And that's my preliminary thoughts on the issue. What do you think? And by that, I don't mean, "I LOVE SPELLS! SPELLS ARE WICKED KEWL! YOU ARE A BAD BAD MAN FOR EVEN SUGGESTING THIS!"

I know I'm a bad, bad man. Just call me Leroy Brown. But I'm more interested in feedback as to whether you think that specific implementation would be successful at the goal of creating a campaign feel, in 5e, similar to that of the prior Lankhmar setting.
I think you should just play a no-magic campaign. Do monsters spells or spell-like abilities change too? This is a major debuff to a lich.
 

ECMO3

Adventurer
I like the cooldown idea from @Imaculata. I also like the idea of going back to the old "Initiative Count" timers to determine when spells go off after they've been cast.

But the OP's suggestion wouldn't just "Reduce" mages. It would eliminate them.
I think if you do that for spells you need to do it for weapons or other things as well using speed factors and such.
 




Not really in 5e; there are far too many of them.
One easy way to have lower magic game is to ban full casters. That' still a lot of classes banned, but also leaves a decent selection to choose from and allows having some magic. And you can still have the caster archetypes, your 'wizard' just is an artificer, your 'cleric' is a paladin and your 'druid' is a ranger.
 

ph0rk

Friendship is Magic, and Magic is Heresy.
One easy way to have lower magic game is to ban full casters. That' still a lot of classes banned, but also leaves a decent selection to choose from and allows having some magic. And you can still have the caster archetypes, your 'wizard' just is an artificer, your 'cleric' is a paladin and your 'druid' is a ranger.
Yeah, I did something similar back in 3e and it worked out fine. It would work even better in 5e because you really don't need a healer like you did in previous editions.

I'd be tempted to allow warlocks in such a setting, though, but I just like them and they have enough limits to not break the universe quite as badly.

With the cleanly stated caveat that magic is illegal and heresy and so on.
 

That's like saying my grandfather was in the military so I should join the miltary too. We're almost 50 years and 5 editions away from OD&D. The focus doesn't need to be on combat because the games earliest roots were in wargaming.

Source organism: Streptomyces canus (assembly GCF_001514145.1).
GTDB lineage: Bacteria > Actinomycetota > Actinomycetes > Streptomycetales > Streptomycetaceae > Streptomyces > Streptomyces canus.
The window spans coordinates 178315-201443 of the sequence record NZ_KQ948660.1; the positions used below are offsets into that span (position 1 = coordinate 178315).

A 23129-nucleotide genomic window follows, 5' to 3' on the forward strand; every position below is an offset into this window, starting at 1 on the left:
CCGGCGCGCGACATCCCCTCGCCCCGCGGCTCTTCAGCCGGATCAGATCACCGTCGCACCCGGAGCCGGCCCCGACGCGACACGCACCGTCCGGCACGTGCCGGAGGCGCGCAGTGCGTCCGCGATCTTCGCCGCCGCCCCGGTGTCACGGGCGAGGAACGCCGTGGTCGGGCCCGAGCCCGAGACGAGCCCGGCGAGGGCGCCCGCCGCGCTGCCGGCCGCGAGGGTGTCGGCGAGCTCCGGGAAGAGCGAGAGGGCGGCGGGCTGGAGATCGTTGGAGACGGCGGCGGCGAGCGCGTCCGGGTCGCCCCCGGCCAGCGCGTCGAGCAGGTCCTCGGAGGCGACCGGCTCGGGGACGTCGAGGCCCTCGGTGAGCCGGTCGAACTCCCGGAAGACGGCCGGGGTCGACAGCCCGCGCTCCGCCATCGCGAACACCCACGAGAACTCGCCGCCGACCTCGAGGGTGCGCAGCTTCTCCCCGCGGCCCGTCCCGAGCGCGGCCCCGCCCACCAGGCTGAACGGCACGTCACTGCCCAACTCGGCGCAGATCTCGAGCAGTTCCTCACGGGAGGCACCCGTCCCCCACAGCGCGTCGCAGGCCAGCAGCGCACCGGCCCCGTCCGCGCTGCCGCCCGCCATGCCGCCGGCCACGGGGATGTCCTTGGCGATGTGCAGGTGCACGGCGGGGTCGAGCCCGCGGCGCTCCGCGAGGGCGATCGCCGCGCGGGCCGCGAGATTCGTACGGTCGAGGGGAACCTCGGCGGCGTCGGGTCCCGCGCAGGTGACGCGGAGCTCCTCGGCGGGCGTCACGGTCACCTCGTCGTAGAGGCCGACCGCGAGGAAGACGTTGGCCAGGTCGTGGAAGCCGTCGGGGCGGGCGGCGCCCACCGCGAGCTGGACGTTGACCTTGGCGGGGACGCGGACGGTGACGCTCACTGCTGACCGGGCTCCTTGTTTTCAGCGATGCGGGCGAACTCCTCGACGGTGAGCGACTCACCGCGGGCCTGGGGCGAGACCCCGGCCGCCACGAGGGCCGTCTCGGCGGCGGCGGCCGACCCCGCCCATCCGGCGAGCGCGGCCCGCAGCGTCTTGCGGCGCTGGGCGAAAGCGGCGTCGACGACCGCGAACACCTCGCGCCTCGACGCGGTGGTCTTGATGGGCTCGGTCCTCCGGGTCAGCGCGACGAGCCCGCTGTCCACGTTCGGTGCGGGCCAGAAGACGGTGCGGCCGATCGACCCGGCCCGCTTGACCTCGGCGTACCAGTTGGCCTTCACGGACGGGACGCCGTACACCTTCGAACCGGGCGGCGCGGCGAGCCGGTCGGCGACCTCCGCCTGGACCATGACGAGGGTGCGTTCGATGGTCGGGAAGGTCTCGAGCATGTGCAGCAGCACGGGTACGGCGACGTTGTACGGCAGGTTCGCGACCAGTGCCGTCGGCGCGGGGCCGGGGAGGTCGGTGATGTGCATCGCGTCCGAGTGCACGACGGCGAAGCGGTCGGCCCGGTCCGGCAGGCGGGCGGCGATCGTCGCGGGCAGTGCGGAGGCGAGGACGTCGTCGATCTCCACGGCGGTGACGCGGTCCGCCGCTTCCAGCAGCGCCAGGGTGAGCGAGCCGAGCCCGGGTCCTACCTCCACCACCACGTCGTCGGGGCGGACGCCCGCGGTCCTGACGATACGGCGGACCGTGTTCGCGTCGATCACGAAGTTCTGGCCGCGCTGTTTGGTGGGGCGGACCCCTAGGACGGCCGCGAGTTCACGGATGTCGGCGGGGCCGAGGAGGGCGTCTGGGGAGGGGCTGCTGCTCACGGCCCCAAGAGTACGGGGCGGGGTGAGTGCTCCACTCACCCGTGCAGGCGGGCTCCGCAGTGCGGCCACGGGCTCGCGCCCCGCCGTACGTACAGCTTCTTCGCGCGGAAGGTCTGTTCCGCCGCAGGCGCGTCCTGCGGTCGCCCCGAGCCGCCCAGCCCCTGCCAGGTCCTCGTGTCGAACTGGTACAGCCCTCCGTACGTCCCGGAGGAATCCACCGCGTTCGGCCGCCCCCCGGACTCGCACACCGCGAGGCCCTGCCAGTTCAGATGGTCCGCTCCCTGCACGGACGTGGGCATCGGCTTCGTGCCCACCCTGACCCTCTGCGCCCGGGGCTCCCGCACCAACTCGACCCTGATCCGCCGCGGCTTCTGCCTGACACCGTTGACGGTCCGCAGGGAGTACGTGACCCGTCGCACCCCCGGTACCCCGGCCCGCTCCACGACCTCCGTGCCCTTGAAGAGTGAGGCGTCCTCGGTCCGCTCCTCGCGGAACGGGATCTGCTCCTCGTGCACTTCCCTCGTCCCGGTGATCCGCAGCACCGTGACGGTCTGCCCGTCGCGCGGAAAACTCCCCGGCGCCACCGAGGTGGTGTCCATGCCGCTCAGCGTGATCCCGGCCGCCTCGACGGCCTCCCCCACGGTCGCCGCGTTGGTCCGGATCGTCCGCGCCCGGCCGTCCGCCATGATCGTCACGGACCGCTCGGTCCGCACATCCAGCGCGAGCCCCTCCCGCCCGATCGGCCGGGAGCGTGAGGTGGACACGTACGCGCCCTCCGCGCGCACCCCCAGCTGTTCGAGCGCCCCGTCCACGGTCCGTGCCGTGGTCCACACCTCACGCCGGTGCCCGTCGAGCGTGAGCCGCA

I was specifically responding to you saying it has become combat-focused. It started off combat-focused, remained combat-focused and is combat-focused to this day.

You can disagree with that focus -- I think we probably have something in common there -- but I don't think we can act like this focus is new or hasn't existed consistently throughout the life of the brand.
Otherwise, why are there rules for so many non-combat events? Why all the spells for boosting social skills or overcoming non-combat challenges? As it's written, D&D allows for a vast range of different challenges where spellcasters can shine. They don't need to also shine in the one area where martials shine, just because they might be bored for a few rounds.
Maybe. It's easy to test this. Get a copy of 1E and run it a few times and ask the players running spellcasters what they thought. Having played 1E, BD&D, 2E, 3E and 5E, I think there are good reasons why they changed things to how they are now, but I think it might be that one has to play with the older style of spellcasting to appreciate that.
 


For someone who claims to dislike elves, this certainly makes them a better option than many races.
Spellcasters able to fight decently without casting spells will be the best choice: Bladesingers, Valor Bards, Swords Bards and Moon Druids.
You'll be up to your pointy ears in trilling fops, and furries.

Any other casters will have to make sure they get a decent ranged and/or Finesse weapon from their race in order to have an effective action during combat. The sort of race commonly found frolicking through the woods singing roundelays.

Also Paladins. They can burn their spell slots just fine, and laying on hands isn't a spell, so they're good there as well. These rules aren't going to limit your average elven paladin when they can just smite away with both rapiers just as soon as they mince up to their opponent.
 

Ath-kethin

Elder Thing
One easy way to have lower magic game is to ban full casters. That' still a lot of classes banned, but also leaves a decent selection to choose from and allows having some magic. And you can still have the caster archetypes, your 'wizard' just is an artificer, your 'cleric' is a paladin and your 'druid' is a ranger.
I regularly ban full casters (sometimes ALL casters) except the Warlock and it works great.

In addition I generally give warlocks the Ritual Caster feat, and it solves SO many spellcaster issues. With the right pact/patron, Warlocks are excellent stand-ins for other casters if the goal is reducing spellcaster overload.